Facilitated the first two meetings of the check electronification council, during which competitors formally agreed to cooperate, identified critical issues and developed a detailed plan for action, including creating and refining data exchange standards, defining new industry-wide payments processes and legislative lobbying activities. Subsequent to the first two meetings, council was self-managing and met deadlines for all deliverables.
Check Clearing for the 21st Century Act (Check 21) became law in October 2003, and became effective on October 28, 2004. Although there is no information yet available on the efficiencies enabled by Check 21, virtually all major banks now support it, and at least one industry trade magazine states that it “could dramatically cut the volume of paper checks in circulation and improve the reliability and speed of checking transactions. Banking industry insiders estimate that transportation, float and other check processing costs could be cut by more than $2 billion annually.”
Expansion of Membership Framework Promotes Sustained Growth
Standards development organization’s membership growth was flat due to saturation of the core target market. A lack of engagement and support models existed for second-tier groups, such as vertical industry associations.
Expanded existing membership framework—including new governance and membership fee-sharing models—that enabled subgroups to leverage the organization’s standards development model, technology infrastructure and support services while pursuing their own separate but complementary agendas.
Within the first year of program launch, rate of membership growth recovered to +20%. Representing more than 100 new organizational members, three existing and two new industry/domain groups formed under this model.
From a tactical perspective, this program was critical to the continued growth and financial health of the organization. Strategically, this program ensured the organization’s continued relevance. In effect, this program “future-proofed” the organization, and distinguished it from other standards development organizations which often close down once their initial mission is accomplished.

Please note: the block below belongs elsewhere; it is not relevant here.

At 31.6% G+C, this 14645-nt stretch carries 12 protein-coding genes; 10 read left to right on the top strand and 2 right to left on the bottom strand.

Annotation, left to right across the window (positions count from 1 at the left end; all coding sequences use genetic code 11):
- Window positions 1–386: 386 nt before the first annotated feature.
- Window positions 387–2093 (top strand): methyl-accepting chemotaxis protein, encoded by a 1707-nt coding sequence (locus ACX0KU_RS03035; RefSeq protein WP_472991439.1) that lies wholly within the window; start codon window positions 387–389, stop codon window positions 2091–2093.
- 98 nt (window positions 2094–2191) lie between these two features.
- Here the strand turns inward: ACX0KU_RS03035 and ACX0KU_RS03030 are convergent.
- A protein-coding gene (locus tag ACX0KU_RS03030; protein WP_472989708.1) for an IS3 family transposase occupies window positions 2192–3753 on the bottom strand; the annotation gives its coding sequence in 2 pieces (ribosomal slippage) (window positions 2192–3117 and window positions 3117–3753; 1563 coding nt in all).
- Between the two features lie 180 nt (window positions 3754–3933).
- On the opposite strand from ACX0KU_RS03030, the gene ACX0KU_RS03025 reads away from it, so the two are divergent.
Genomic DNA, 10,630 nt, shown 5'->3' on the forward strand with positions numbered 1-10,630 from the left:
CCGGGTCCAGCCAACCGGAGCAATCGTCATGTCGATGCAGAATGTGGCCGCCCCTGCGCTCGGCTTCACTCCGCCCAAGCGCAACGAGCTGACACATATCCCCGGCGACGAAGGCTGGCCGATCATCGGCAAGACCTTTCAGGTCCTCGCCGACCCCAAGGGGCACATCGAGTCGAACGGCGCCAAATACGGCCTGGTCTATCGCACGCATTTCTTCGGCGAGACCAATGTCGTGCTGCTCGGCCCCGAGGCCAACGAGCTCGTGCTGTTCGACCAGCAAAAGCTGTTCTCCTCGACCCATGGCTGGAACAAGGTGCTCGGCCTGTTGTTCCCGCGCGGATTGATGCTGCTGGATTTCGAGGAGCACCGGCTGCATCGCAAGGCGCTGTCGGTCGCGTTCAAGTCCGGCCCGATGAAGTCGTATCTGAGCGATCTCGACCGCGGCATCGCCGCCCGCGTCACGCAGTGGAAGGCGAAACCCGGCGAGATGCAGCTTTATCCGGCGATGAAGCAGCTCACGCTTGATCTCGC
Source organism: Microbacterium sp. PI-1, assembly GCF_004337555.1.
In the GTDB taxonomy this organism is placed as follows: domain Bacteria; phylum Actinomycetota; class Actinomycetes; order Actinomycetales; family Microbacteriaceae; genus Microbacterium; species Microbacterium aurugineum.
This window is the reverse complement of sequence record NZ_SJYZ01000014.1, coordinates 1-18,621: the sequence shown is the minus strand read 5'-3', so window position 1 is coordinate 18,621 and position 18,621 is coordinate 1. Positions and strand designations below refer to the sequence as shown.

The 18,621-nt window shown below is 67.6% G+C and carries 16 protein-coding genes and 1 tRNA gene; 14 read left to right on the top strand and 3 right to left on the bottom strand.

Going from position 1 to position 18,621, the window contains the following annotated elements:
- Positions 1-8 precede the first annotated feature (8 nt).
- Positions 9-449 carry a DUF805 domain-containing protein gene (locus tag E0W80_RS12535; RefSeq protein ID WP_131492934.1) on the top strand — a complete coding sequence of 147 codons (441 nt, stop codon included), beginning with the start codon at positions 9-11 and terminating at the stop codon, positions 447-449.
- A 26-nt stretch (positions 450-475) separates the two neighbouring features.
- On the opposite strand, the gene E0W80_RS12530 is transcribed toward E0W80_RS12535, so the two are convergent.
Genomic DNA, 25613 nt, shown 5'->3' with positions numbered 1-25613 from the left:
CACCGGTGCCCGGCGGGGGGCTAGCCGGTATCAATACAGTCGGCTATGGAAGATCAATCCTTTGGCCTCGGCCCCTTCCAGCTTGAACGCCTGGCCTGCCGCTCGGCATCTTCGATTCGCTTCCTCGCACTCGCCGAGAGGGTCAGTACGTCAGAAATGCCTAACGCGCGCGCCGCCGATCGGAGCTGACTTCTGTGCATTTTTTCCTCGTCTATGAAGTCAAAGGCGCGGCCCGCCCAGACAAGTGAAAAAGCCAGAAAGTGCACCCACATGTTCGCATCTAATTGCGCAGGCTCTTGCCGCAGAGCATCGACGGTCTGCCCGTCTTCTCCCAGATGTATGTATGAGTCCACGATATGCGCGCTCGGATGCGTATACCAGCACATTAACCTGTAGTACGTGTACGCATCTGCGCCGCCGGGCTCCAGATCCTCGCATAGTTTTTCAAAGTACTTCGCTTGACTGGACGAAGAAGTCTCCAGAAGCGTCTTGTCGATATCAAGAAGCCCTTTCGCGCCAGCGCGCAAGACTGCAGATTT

eCommerce Innovations through Global Collaboration
Prompted by 9/11’s exposure of the significant economic vulnerabilities related to US banks’ and consumers’ dependency on paper checks, the Federal Reserve created the role of Payment Systems Standards Coordinator. Because of many years experience in facilitating industry-wide collaborations, hired to foster collaboration among the Fed and commercial banks on ways to accelerate adoption of electronic payment mechanisms.
As the country’s central bank, possessing a fierce philosophical commitment to free market dynamics, the Federal Reserve was reluctant to exert influence, directly or indirectly, over financial institutions.
Without supporting a particular position or conveying a specific agenda, actively and diplomatically participated in domestic payments standards organizations to reinforce Fed’s support for market innovation. For example, by serving on the review committee, encouraged progress in an industry effort to prototype a universal payments format.